Why contempt feeds Trump

But if Erich Fromm and his followers grasped this point, Lasch explained, they missed out on its psychological nature. They could not see how authoritarianism was growing even though the supposedly authoritarian structure of the patriarchal family was collapsing. For that, wagered Lasch, you needed a social theorist of therapy—like Philip Rieff, who referred to what Lasch called “the decline of conscience and the spread of cynicism” as “the democratization of contempt.”

Ah. Now we’re on to something. For Rieff—writing in the Year of Fear and Loathing itself, 1972—the triumph of therapeutic culture was not announced by an avalanche of warm and fuzzy self-esteem experiences, but by the rise to dominance of “a new voice, an anarchic comical voice pitched to encourage popular contempt[.]” He saw Trump coming an epoch away. Whether superficially “authoritarian” or “anti-authoritarian,” Rieff added, the “release of transgressive behavior” was “a teaching of universal contempt” with an “old name”—nihilism. “Right or Left,” our nihilist contempt-leaders were “followers of the basest instinct, for sheer possibility.”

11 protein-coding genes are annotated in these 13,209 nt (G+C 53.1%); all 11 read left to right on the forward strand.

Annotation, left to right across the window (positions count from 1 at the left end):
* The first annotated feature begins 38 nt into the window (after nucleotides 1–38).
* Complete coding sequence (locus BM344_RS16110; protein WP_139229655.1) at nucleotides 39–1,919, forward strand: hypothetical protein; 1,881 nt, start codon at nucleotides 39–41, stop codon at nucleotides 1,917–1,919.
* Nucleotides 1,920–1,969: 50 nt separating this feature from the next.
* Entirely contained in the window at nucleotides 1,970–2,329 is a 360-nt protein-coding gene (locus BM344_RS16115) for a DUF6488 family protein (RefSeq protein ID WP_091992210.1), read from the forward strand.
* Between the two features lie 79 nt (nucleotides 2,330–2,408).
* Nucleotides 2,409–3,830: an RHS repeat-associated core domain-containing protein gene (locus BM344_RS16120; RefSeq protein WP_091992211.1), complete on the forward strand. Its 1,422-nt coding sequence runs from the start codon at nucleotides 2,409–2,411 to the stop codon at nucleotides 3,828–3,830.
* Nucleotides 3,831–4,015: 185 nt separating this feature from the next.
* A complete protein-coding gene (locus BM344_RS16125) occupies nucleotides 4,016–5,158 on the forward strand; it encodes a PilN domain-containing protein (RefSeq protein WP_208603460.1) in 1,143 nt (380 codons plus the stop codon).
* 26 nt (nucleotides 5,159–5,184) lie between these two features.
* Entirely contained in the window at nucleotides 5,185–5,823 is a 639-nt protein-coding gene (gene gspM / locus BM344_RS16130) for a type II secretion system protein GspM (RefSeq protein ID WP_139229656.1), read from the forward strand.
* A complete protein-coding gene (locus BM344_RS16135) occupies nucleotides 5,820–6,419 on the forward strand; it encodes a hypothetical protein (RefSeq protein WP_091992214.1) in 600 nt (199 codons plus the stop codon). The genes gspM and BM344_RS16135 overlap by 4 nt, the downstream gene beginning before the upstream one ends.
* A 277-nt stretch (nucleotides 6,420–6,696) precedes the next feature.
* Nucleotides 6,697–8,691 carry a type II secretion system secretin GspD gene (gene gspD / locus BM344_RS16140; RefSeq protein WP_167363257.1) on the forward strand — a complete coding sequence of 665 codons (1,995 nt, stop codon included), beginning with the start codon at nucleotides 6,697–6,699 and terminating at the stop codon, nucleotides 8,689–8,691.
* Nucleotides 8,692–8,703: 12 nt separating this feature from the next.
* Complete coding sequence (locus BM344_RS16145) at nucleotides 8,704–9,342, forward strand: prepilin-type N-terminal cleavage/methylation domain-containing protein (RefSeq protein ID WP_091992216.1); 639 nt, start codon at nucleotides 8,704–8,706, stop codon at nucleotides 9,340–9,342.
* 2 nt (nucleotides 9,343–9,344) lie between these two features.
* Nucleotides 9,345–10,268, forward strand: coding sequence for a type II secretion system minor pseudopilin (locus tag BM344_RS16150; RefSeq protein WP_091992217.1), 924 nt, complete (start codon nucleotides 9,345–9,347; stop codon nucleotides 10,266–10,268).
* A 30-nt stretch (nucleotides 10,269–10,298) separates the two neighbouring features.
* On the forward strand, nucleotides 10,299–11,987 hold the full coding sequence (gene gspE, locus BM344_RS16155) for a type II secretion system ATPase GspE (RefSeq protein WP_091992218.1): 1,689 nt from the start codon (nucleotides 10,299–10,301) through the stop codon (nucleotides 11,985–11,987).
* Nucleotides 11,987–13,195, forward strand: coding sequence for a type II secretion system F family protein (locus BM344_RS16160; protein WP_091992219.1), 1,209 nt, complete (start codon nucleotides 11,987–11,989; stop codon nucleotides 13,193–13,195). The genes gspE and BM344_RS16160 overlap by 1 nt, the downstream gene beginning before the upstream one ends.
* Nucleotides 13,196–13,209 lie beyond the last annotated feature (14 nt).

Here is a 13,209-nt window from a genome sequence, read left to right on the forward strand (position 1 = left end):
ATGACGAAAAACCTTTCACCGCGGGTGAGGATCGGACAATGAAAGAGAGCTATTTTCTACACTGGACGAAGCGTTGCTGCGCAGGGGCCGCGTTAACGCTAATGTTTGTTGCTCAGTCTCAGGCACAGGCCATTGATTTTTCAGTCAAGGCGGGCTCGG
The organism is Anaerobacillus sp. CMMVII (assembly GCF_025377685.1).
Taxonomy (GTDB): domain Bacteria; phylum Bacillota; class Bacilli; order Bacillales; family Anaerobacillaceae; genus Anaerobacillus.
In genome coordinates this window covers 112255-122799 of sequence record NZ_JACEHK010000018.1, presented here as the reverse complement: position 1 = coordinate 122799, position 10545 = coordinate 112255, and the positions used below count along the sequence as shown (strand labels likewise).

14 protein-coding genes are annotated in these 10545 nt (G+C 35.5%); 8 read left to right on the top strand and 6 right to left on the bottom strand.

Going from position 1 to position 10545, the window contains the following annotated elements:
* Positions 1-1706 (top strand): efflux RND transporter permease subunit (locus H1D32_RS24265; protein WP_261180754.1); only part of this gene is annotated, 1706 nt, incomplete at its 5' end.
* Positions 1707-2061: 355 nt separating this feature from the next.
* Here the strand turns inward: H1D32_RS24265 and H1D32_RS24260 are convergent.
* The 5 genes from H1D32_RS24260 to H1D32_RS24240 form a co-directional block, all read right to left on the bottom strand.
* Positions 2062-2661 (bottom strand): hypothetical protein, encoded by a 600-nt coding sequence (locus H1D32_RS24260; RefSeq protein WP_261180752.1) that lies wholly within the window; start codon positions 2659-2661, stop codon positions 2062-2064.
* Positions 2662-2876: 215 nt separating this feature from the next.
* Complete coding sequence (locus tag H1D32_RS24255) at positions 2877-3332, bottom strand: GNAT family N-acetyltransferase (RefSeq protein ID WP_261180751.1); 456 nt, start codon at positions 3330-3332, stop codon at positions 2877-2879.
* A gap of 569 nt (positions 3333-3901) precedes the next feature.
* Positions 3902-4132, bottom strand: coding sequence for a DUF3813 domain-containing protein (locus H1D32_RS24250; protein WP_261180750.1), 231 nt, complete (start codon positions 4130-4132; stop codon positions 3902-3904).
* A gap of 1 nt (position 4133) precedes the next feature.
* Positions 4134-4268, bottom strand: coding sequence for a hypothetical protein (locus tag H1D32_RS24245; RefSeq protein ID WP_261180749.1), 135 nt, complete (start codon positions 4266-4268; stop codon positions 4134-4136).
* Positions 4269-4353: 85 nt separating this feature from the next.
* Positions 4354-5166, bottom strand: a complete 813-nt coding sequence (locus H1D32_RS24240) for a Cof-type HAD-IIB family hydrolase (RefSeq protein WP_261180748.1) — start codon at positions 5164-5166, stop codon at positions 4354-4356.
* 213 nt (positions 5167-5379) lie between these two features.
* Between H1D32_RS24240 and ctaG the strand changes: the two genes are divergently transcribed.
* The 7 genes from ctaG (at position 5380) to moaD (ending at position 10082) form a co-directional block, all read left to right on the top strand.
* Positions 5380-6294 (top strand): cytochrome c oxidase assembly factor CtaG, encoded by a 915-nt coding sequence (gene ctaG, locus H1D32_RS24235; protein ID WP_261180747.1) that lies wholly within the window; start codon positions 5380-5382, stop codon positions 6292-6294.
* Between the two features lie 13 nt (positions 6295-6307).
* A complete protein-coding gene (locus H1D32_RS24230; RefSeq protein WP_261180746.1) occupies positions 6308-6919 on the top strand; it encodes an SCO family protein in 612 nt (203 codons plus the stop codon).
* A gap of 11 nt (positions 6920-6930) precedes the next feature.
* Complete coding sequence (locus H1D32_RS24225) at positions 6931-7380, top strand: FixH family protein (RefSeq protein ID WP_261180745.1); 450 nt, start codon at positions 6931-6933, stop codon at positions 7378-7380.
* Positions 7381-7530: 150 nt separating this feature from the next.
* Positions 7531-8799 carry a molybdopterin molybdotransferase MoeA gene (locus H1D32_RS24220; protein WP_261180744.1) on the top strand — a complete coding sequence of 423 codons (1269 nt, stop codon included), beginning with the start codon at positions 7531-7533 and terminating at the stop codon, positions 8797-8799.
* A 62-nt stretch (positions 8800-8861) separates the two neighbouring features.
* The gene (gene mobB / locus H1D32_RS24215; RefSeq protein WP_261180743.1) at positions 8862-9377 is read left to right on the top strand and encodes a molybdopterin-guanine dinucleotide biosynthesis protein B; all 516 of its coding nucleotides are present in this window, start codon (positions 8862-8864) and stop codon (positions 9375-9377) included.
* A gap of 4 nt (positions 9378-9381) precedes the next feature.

But if Rieff is at all correct about this, we gravely err to make a scapegoat of Trump himself. A “culture organized by contempt and rancor, rather than reverence and justice, must view inhibition, the delay of gratification, all those disciplines by which self and society can be held in mutual check, as the main enemy.”